Blackhall is a survivor. Once it had a pit but now it is long gone. Once the people had employment on their doorsteps but now that is gone too. My dad was born in a neighbouring village. His dad was from Sunderland. I know little about my grandfather (he was knocked down and killed in Blackhall long before I was born) In them days men, and their families, moved around from pit to pit, going where the work was.
I have decided to end my project on Blackhall. It has been a splendid time and I have learned such a lot and met such lovely people. But I need to concentrate on other projects now. What I would like to do is write a piece to accompany the project so that it is all complete. I will still visit Blackhall and its people and still take photographs but I would like to round it all up so that it feels all ready to face the world. I had a dry run for an exhibition which was highly enjoyable but I am now looking forward to the next stage and showing people the work and what was behind it.
To say that I have grown as a person whilst doing the project is an understatement. I have learned such a lot, about people, about Blackhall, about myself. Who would ever have thought that I would have the nerve to walk into such a male orientated preserve as the Navy Club whilst the men took part in their weekly quiz. Colourful language, smoking, drinking, and there I was in the midst of it.
And I have met some wonderful people, like Jean and Stephen Riley, mother and son who own and work in the top fish shop. And of course the lovely Dot, such a vibrant character, always smiling.
To undertake a project like this would not have been possible without them all. How lucky am I to have this heritage right on my doorstep. And its all thanks to my lovely father. God bless him.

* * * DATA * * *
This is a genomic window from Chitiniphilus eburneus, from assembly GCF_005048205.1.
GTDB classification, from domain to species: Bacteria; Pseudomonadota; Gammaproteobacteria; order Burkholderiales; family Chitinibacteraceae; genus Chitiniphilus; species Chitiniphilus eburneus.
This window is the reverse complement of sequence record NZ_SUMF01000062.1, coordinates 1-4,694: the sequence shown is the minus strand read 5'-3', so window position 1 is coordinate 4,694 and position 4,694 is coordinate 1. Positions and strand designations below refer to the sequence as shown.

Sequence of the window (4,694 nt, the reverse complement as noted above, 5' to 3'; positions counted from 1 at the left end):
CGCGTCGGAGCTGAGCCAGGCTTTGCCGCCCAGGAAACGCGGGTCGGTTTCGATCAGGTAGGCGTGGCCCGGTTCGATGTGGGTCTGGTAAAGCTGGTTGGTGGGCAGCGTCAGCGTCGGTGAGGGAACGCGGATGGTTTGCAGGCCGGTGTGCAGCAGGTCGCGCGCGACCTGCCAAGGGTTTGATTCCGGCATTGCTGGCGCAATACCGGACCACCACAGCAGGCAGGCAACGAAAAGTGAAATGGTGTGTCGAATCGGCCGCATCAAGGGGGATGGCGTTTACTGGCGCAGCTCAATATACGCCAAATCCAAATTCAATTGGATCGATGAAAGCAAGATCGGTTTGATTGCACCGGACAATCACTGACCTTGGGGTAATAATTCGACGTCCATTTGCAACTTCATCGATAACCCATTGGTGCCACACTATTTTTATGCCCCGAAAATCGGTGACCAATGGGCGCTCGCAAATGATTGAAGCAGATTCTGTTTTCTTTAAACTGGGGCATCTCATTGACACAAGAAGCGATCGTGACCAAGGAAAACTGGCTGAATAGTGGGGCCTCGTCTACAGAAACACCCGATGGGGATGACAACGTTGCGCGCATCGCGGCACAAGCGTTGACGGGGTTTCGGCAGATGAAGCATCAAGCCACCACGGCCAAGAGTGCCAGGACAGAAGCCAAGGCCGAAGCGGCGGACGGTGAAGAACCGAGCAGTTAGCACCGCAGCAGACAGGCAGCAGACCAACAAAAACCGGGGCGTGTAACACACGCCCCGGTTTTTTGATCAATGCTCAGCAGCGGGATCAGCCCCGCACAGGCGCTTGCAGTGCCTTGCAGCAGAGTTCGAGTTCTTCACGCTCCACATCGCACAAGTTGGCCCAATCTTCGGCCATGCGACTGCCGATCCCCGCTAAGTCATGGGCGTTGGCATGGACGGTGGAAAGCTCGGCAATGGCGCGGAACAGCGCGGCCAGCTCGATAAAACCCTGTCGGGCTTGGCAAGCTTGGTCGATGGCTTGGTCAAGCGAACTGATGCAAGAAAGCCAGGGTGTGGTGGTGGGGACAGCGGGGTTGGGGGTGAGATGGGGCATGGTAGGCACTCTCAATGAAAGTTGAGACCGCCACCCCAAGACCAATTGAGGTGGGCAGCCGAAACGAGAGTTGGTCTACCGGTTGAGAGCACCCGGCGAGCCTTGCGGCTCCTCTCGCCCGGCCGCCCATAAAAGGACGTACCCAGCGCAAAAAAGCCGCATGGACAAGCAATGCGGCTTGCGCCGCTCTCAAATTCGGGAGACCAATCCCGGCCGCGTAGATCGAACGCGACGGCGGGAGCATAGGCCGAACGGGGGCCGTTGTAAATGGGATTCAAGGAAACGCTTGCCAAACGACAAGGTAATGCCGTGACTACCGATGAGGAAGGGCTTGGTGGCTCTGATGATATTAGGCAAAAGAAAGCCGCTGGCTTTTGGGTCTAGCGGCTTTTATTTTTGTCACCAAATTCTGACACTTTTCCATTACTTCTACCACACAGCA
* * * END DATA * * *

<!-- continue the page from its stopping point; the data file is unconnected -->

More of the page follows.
Thank you so much to Carol who runs Blackhall Library for allowing me to show some of the photographs that I have taken in Blackhall. It was such an honour and a pleasure. And the best bit about it was having some of the people that I’d taken photographs of come along. It was so nice to see them and that made my day. It was a bit of a whirlwind getting them ready for exhibition as I only had two weeks but I got there in the end. And even thought it was for just one night I am hoping to have them on display again soon so that more people can see them. It was a very proud moment and I hope that if my Dad was looking down he’d feel proud of me.
If your parents or grandparents are still alive ask them about their lives. Ask them where they came from, what they did, how they lived. Because one day they won’t be around to ask. And you may not think it but our heritage is important. We are what we are because of our parents and our grandparents. Values get passed down, traditions get passed down. Don’t leave it until tomorrow because tomorrow doesn’t come for everyone.
My biggest regret is not finding out about my dads history. And now here I am doing this project on Blackhall and I know very little about my family when they lived there. I get snippets of information from the Blackhall folk and I treasure every one, but how I wished I had asked him when he was alive about his life.